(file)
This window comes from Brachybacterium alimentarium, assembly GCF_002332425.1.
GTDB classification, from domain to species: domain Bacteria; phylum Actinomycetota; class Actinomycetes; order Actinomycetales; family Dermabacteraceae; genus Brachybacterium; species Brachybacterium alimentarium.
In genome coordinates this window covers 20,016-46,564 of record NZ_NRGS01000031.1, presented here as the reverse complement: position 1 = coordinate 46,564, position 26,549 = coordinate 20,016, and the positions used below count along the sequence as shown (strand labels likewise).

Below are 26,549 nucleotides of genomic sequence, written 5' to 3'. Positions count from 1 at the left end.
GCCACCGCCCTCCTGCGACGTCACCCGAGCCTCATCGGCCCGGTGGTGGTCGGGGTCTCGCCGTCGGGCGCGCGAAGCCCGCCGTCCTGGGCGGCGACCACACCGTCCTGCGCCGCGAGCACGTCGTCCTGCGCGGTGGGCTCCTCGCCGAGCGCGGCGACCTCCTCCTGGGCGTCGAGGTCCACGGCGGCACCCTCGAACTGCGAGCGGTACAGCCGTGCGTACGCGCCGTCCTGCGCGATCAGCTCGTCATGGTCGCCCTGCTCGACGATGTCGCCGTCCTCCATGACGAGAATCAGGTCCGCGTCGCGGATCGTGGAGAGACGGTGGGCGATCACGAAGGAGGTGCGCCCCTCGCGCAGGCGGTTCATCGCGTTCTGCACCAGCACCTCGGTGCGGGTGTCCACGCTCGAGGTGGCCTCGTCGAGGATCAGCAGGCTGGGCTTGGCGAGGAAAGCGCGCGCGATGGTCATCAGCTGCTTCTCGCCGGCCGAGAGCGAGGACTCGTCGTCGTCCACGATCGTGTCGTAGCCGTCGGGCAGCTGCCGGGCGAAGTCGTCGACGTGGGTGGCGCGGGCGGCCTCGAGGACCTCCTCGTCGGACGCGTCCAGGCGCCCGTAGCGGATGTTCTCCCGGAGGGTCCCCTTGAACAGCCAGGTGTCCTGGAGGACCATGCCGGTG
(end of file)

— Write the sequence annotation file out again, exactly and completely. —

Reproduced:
This window comes from Brachybacterium alimentarium, assembly GCF_002332425.1.
GTDB classification, from domain to species: domain Bacteria; phylum Actinomycetota; class Actinomycetes; order Actinomycetales; family Dermabacteraceae; genus Brachybacterium; species Brachybacterium alimentarium.
In genome coordinates this window covers 20,016-46,564 of record NZ_NRGS01000031.1, presented here as the reverse complement: position 1 = coordinate 46,564, position 26,549 = coordinate 20,016, and the positions used below count along the sequence as shown (strand labels likewise).

Below are 26,549 nucleotides of genomic sequence, written 5' to 3'. Positions count from 1 at the left end.
GCCACCGCCCTCCTGCGACGTCACCCGAGCCTCATCGGCCCGGTGGTGGTCGGGGTCTCGCCGTCGGGCGCGCGAAGCCCGCCGTCCTGGGCGGCGACCACACCGTCCTGCGCCGCGAGCACGTCGTCCTGCGCGGTGGGCTCCTCGCCGAGCGCGGCGACCTCCTCCTGGGCGTCGAGGTCCACGGCGGCACCCTCGAACTGCGAGCGGTACAGCCGTGCGTACGCGCCGTCCTGCGCGATCAGCTCGTCATGGTCGCCCTGCTCGACGATGTCGCCGTCCTCCATGACGAGAATCAGGTCCGCGTCGCGGATCGTGGAGAGACGGTGGGCGATCACGAAGGAGGTGCGCCCCTCGCGCAGGCGGTTCATCGCGTTCTGCACCAGCACCTCGGTGCGGGTGTCCACGCTCGAGGTGGCCTCGTCGAGGATCAGCAGGCTGGGCTTGGCGAGGAAAGCGCGCGCGATGGTCATCAGCTGCTTCTCGCCGGCCGAGAGCGAGGACTCGTCGTCGTCCACGATCGTGTCGTAGCCGTCGGGCAGCTGCCGGGCGAAGTCGTCGACGTGGGTGGCGCGGGCGGCCTCGAGGACCTCCTCGTCGGACGCGTCCAGGCGCCCGTAGCGGATGTTCTCCCGGAGGGTCCCCTTGAACAGCCAGGTGTCCTGGAGGACCATGCCGGTG